Public officials who misappropriate or misuse funds are liable to be prosecuted under a number of criminal offences, including offences under the Fraud Act 2006. They may also be charged with the offence of misconduct in public office, which is a complex and archaic offence that has recently been subject to scrutiny by the Law Commission. The offence of misconduct in public office may be loosely defined as a public officer, acting as such, who wilfully neglects to perform his or her duty and/or wilfully misconducts him- or herself to such a degree as to amount to an abuse of the public's trust in the office-holder without reasonable excuse or justification.
Depending on the factual matrix of the offence, the public officer may find themselves charged with fraud (if they have benefited in some way from their alleged criminality), or with misconduct in public office if there has been some kind of wider interference with the public interest. If a public official is charged with a fraud offence, their status as a public official will be considered by a court as an aggravating factor warranting a higher sentence than they might have received as a private citizen.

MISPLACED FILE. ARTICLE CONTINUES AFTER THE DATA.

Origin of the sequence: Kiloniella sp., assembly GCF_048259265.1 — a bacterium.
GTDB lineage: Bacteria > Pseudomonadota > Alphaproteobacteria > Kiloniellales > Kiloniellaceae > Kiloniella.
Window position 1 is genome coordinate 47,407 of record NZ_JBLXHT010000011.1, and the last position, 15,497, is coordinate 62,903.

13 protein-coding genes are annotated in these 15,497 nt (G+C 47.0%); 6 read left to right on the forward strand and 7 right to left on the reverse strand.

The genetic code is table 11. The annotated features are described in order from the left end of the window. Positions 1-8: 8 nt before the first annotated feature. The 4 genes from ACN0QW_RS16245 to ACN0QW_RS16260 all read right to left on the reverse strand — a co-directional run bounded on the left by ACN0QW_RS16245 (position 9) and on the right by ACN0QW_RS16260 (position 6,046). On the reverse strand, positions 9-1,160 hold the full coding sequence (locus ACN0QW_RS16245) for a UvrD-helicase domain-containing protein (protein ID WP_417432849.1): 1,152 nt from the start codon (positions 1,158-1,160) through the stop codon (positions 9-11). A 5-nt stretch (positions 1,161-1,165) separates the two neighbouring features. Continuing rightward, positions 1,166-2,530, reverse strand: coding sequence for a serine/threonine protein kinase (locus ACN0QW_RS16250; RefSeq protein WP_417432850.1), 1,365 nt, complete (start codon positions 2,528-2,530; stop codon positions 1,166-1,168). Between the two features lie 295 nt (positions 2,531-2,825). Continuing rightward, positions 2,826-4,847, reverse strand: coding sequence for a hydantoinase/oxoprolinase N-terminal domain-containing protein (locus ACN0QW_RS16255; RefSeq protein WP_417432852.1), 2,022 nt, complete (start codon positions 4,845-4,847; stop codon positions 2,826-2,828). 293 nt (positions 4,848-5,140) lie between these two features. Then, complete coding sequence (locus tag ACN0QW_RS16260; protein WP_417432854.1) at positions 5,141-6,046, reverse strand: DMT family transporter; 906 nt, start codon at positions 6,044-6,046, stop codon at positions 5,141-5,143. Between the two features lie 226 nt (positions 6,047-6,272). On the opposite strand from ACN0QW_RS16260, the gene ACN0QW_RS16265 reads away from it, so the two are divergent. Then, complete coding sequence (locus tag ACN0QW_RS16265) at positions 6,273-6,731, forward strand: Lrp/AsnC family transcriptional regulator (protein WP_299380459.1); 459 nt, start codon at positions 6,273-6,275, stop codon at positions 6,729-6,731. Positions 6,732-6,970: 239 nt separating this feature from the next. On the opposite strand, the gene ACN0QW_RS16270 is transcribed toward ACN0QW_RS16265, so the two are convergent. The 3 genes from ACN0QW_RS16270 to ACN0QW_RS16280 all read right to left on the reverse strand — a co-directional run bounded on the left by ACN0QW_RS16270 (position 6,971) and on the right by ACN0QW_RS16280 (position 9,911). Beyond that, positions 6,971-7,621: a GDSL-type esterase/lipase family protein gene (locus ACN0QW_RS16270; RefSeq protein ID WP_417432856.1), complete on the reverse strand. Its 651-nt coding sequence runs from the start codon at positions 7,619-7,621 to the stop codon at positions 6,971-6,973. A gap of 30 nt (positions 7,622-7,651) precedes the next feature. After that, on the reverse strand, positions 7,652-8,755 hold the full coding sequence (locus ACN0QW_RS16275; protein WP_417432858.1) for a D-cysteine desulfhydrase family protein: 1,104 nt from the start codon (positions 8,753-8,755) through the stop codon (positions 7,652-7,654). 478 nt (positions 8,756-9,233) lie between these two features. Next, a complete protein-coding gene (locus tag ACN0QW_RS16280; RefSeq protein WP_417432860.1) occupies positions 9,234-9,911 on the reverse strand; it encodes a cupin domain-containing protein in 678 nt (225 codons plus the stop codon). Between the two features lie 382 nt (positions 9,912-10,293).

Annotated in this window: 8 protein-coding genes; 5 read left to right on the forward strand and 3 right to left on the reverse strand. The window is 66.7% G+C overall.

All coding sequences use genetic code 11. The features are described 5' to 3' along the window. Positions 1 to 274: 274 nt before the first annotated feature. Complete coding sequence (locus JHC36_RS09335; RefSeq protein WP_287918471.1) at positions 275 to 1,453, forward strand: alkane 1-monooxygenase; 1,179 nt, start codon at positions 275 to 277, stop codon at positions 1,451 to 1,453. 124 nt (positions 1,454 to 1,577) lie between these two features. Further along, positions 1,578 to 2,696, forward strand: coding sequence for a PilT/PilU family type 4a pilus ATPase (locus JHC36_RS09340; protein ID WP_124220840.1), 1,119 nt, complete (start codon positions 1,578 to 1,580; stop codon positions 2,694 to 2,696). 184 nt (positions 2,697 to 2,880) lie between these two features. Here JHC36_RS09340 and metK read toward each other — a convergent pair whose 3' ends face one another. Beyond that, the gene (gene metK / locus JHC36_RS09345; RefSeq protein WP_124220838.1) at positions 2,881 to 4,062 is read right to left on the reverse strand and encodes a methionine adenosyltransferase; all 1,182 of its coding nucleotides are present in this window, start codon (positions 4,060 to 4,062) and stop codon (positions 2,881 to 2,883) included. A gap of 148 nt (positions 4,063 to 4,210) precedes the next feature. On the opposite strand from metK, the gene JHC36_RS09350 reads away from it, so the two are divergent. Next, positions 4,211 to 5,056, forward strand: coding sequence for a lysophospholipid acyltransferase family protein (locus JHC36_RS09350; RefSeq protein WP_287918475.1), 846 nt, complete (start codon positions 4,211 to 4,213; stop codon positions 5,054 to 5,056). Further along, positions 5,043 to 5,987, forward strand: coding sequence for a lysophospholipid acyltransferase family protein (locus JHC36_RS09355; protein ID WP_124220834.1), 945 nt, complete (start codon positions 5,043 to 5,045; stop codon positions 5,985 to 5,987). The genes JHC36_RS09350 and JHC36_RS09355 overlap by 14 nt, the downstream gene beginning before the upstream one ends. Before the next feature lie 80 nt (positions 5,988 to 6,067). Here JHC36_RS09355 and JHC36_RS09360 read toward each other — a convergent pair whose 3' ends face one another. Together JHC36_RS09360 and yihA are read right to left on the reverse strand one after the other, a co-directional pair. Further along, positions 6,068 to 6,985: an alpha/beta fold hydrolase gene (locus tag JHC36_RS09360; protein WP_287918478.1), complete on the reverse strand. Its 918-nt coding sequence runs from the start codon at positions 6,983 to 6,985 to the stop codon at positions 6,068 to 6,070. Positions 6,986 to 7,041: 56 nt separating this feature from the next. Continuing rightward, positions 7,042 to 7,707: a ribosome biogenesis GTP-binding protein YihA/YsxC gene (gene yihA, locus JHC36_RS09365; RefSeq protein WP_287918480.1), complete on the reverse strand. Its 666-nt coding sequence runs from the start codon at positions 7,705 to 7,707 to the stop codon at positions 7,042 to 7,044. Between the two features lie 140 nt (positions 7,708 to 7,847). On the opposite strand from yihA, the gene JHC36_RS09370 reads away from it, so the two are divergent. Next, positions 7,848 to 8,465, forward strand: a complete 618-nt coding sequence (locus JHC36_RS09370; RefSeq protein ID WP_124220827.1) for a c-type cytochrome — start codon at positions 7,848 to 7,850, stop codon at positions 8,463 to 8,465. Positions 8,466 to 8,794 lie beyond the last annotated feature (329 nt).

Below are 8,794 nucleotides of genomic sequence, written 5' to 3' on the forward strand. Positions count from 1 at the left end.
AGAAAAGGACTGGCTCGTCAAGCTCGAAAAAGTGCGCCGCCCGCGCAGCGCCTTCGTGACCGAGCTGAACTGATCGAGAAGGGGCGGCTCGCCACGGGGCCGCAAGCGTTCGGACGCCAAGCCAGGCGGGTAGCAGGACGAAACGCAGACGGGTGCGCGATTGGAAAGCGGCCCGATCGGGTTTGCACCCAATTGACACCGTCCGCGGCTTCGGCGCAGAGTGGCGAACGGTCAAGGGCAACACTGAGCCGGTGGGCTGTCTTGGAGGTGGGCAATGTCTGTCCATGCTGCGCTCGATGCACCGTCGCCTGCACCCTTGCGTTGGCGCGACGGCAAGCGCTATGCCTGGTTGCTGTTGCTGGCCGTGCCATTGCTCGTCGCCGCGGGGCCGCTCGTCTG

As noted above, the definition of "other advantage" used in the substantive Bribery Act offences is likely to cover situations in which a person offers something other than money in return for improper performance.
The use of intermediaries is an important, and often pivotal, issue in many corruption cases. Each of the Bribery Act offences could arise through the use of an intermediary. The section 1, 2 and 6 offences explicitly cover the use of a third party for bribery, requesting or receiving a bribe or bribery of a foreign public official. Whilst each case will turn upon its own facts, intermediaries are likely to be "associated persons" for the purposes of section 7, thereby creating corporate liability for companies.